Landlords and Tenants turn to more cost effective ways for warmth

12 December 2012 Categories: News

Landlords and Tenants turn to more cost effective ways for warmth

Tenants are increasing becoming aware of their bills with rising costs of electricity and gas. As a letting and estate agents many of the questions we [Urban Sales and Lettingss] are often asked by tenants are based around the costs of the bills in a property and many landlords often ask us about the best options for heating when renovating a property.

Electric storage heaters are a commonly used heating system across the UK. They store thermal energy during the evening or at night when the electrical rate is cheaper and then release heat during the day as needed. Electric storage heaters are typically used in properties that operate on a two tariff electrical meter, this records the electricity used at the lower rate separately to that used during the day, so that the appropriate rate can be charged.

As with all heating systems, electric storage heaters have both their advantages and disadvantages. Electric storage heaters are often more expensive than gas or oil fired heating systems. They can however help to reduce costs considerably compared to running a property with an electrical heating system with electricity charged at the standard rate. The cost of initially installing an electric storage heater is considerably lower than the cost of installing a gas fired boiler, pipes and radiators in a property. Therefore electric storage heaters are a good option when renovating a property which does not currently have a central heating system.

The majority of heating systems are likely to be switched off during the night for economic reasons, an electric storage heater holds an advantage in this respect  as it will continue to give out heat throughout the day and night. Compared to gas fired heating systems, they require little to no maintenance which avoids the up keep costs of other central heating systems.

There are some disadvantages to electric storage heaters and the manner in which they work. The main disadvantage to such a system is the way in which heat is released from it, even whilst the storage heater is charging overnight it will be losing heat. Heat will also be used during the day even if it is not needed. For example, if people are absent from the property whilst at work.  It must also be noted that the storage heater will also only be able to supply as much heat as has been stored the previous night. If this has not been turned up and the weather turns unexpectedly cold there may not be enough stored heat available to warm the property sufficiently the following day. Electric storage heaters are not necessarily suitable for smaller properties as they tend to take up more space than an average radiator.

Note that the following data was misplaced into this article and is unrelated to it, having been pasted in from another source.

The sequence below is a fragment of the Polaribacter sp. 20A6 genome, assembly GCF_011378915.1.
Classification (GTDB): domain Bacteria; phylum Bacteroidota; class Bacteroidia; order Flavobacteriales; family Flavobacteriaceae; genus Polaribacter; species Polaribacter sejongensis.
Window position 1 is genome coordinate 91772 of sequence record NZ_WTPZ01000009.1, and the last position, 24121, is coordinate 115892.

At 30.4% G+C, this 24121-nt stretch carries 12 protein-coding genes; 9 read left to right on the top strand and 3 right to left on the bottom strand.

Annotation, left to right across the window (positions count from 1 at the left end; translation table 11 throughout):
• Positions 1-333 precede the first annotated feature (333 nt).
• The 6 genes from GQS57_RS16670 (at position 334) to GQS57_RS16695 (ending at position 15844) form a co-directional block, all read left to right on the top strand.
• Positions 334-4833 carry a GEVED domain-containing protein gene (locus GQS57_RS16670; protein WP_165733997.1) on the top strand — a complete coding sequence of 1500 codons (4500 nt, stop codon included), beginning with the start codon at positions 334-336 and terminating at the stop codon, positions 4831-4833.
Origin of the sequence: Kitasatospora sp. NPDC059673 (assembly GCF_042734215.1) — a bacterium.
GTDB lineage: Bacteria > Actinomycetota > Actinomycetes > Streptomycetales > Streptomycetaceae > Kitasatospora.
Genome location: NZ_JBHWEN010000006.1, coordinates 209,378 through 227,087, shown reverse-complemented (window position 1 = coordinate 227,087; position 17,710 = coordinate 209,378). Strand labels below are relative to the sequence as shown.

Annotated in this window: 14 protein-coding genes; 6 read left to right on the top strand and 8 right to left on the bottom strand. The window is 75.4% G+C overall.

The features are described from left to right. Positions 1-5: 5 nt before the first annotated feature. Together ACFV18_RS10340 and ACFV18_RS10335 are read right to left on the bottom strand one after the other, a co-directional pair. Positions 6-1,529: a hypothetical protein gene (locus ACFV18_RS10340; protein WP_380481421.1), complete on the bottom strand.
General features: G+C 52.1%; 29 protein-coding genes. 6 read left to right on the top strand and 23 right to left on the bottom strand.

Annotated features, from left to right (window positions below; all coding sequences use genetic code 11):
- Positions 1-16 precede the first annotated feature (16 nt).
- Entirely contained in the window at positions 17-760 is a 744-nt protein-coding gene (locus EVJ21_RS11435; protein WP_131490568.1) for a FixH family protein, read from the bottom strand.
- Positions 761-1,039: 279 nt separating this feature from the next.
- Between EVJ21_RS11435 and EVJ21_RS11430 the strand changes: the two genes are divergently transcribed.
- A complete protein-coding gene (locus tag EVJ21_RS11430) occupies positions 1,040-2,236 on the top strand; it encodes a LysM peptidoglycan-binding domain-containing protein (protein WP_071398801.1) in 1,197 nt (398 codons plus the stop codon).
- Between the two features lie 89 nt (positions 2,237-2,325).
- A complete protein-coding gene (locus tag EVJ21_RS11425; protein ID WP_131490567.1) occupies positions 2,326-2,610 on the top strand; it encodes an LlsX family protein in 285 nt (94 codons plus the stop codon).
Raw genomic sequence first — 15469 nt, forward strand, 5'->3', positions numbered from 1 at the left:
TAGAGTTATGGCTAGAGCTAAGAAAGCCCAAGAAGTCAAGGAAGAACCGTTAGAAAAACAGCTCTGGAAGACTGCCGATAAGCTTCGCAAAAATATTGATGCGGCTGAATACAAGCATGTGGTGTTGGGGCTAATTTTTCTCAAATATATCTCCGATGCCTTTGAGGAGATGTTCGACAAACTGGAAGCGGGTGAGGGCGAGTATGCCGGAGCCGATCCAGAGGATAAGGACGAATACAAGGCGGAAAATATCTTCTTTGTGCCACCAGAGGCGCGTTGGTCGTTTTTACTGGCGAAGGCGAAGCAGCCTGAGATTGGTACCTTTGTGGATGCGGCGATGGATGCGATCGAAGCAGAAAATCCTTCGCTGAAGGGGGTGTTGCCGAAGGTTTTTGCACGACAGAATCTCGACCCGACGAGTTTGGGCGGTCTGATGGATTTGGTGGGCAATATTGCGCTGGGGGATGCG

Storage heaters are not typically regarded as being environmentally friendly mainly due to the fact that most electricity is generated via the burning of fossil fuels. For this reason, in the UK, an electric storage heater will be given a “poor” rating on an energy performance certificate. When it comes to EPC’s storage heaters are often recommended due to the fact that they are cheaper to run as they make use of low-rate night time electricity prices. The total amount of electricity used by a storage heater system will be higher than that used by regular panel heaters and the EPC rating will improved as the running costs will be lessened. However, the environmental impact rating the property receives will be slightly worse because the total amount of energy used has increased.

Whilst an electric storage heater has both its advantages and disadvantages, it is always worth considering all heating systems when looking to upgrade a property or renovate an older property. Storage heaters can often have benefits to particular properties or location which outweigh any of the negative points that such a system may raise.

Article kindly written and provided by Urban Sales and Lettings nationwide Online estate agents.